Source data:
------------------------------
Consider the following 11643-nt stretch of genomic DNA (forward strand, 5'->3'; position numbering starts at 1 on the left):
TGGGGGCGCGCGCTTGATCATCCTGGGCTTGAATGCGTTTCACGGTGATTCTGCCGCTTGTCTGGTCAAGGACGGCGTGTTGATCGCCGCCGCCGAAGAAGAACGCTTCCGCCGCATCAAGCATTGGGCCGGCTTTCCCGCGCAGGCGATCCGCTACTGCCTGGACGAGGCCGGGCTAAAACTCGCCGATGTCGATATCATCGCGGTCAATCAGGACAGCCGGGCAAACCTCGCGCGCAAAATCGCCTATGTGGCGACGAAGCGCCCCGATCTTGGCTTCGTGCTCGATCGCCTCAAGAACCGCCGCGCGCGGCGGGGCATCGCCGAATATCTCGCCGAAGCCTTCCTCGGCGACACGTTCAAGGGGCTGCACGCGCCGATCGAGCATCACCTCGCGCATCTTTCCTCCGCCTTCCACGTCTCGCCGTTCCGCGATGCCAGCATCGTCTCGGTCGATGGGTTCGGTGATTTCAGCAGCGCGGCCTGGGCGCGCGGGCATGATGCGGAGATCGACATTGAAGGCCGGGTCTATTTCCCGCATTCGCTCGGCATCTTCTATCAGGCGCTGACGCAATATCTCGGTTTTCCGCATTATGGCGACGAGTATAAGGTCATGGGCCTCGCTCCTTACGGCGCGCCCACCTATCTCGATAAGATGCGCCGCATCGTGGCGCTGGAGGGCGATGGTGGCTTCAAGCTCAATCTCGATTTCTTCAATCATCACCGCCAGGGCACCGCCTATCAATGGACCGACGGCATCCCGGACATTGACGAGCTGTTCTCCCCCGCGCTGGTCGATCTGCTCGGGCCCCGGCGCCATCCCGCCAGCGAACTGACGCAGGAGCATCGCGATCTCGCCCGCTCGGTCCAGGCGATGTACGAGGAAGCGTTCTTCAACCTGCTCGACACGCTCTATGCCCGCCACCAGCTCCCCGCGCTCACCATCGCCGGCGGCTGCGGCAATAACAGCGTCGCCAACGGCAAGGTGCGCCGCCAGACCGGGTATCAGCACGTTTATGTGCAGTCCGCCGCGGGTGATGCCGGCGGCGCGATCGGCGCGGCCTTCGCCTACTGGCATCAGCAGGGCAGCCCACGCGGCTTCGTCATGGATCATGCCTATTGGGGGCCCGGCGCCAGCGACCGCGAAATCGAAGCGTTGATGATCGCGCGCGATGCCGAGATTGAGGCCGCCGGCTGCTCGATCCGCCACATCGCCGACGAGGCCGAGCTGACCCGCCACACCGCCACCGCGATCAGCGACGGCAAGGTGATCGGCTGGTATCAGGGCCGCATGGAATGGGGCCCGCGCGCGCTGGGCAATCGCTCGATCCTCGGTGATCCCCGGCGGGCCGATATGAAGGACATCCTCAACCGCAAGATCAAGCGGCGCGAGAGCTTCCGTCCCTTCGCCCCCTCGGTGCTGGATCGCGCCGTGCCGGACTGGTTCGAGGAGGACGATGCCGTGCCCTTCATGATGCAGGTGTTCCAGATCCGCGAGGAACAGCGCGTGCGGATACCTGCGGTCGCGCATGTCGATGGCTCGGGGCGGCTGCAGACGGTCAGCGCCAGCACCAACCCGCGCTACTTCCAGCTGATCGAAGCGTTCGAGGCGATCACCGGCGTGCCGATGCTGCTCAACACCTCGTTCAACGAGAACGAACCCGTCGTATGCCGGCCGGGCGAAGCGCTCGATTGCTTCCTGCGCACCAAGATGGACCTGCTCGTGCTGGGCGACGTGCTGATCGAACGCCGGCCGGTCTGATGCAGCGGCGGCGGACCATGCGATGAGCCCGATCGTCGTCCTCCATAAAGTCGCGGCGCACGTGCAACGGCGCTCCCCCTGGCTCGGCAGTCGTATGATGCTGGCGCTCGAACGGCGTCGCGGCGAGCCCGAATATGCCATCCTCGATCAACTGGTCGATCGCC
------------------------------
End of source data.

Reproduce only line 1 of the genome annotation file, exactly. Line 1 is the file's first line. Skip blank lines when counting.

Consider the following 11643-nt stretch of genomic DNA (forward strand, 5'->3'; position numbering starts at 1 on the left):